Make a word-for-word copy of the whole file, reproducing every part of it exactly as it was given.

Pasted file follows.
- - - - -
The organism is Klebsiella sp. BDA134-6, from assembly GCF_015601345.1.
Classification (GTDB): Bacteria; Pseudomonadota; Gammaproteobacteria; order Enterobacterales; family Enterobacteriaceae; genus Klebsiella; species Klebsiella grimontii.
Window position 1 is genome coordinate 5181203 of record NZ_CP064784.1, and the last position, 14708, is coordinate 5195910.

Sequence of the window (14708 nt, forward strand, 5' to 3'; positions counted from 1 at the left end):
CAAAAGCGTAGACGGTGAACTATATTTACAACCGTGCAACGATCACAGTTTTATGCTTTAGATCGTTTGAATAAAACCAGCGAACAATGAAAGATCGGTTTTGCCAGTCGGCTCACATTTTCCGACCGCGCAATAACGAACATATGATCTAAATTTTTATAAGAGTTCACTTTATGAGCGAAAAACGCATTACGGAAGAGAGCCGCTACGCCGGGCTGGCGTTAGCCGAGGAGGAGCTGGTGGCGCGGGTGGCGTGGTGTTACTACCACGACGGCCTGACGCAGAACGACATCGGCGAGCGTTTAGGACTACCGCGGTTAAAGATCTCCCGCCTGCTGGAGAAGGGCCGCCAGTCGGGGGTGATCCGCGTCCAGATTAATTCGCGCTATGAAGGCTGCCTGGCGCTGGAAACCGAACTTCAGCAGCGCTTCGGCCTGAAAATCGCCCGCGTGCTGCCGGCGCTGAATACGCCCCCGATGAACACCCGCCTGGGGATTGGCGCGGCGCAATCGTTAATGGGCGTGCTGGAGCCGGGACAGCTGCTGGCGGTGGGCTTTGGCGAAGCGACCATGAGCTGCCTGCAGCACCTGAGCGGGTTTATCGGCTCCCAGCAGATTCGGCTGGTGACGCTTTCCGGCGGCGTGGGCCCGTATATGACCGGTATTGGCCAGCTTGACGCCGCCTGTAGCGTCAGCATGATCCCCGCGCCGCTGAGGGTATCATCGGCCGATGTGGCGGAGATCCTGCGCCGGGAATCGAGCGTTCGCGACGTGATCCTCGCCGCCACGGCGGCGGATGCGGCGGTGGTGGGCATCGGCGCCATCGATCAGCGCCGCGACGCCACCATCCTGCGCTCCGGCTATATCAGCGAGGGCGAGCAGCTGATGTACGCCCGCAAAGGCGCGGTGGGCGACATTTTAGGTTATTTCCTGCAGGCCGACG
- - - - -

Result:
The organism is Klebsiella sp. BDA134-6, from assembly GCF_015601345.1.
Classification (GTDB): Bacteria; Pseudomonadota; Gammaproteobacteria; order Enterobacterales; family Enterobacteriaceae; genus Klebsiella; species Klebsiella grimontii.
Window position 1 is genome coordinate 5181203 of record NZ_CP064784.1, and the last position, 14708, is coordinate 5195910.

Sequence of the window (14708 nt, forward strand, 5' to 3'; positions counted from 1 at the left end):
CAAAAGCGTAGACGGTGAACTATATTTACAACCGTGCAACGATCACAGTTTTATGCTTTAGATCGTTTGAATAAAACCAGCGAACAATGAAAGATCGGTTTTGCCAGTCGGCTCACATTTTCCGACCGCGCAATAACGAACATATGATCTAAATTTTTATAAGAGTTCACTTTATGAGCGAAAAACGCATTACGGAAGAGAGCCGCTACGCCGGGCTGGCGTTAGCCGAGGAGGAGCTGGTGGCGCGGGTGGCGTGGTGTTACTACCACGACGGCCTGACGCAGAACGACATCGGCGAGCGTTTAGGACTACCGCGGTTAAAGATCTCCCGCCTGCTGGAGAAGGGCCGCCAGTCGGGGGTGATCCGCGTCCAGATTAATTCGCGCTATGAAGGCTGCCTGGCGCTGGAAACCGAACTTCAGCAGCGCTTCGGCCTGAAAATCGCCCGCGTGCTGCCGGCGCTGAATACGCCCCCGATGAACACCCGCCTGGGGATTGGCGCGGCGCAATCGTTAATGGGCGTGCTGGAGCCGGGACAGCTGCTGGCGGTGGGCTTTGGCGAAGCGACCATGAGCTGCCTGCAGCACCTGAGCGGGTTTATCGGCTCCCAGCAGATTCGGCTGGTGACGCTTTCCGGCGGCGTGGGCCCGTATATGACCGGTATTGGCCAGCTTGACGCCGCCTGTAGCGTCAGCATGATCCCCGCGCCGCTGAGGGTATCATCGGCCGATGTGGCGGAGATCCTGCGCCGGGAATCGAGCGTTCGCGACGTGATCCTCGCCGCCACGGCGGCGGATGCGGCGGTGGTGGGCATCGGCGCCATCGATCAGCGCCGCGACGCCACCATCCTGCGCTCCGGCTATATCAGCGAGGGCGAGCAGCTGATGTACGCCCGCAAAGGCGCGGTGGGCGACATTTTAGGTTATTTCCTGCAGGCCGACG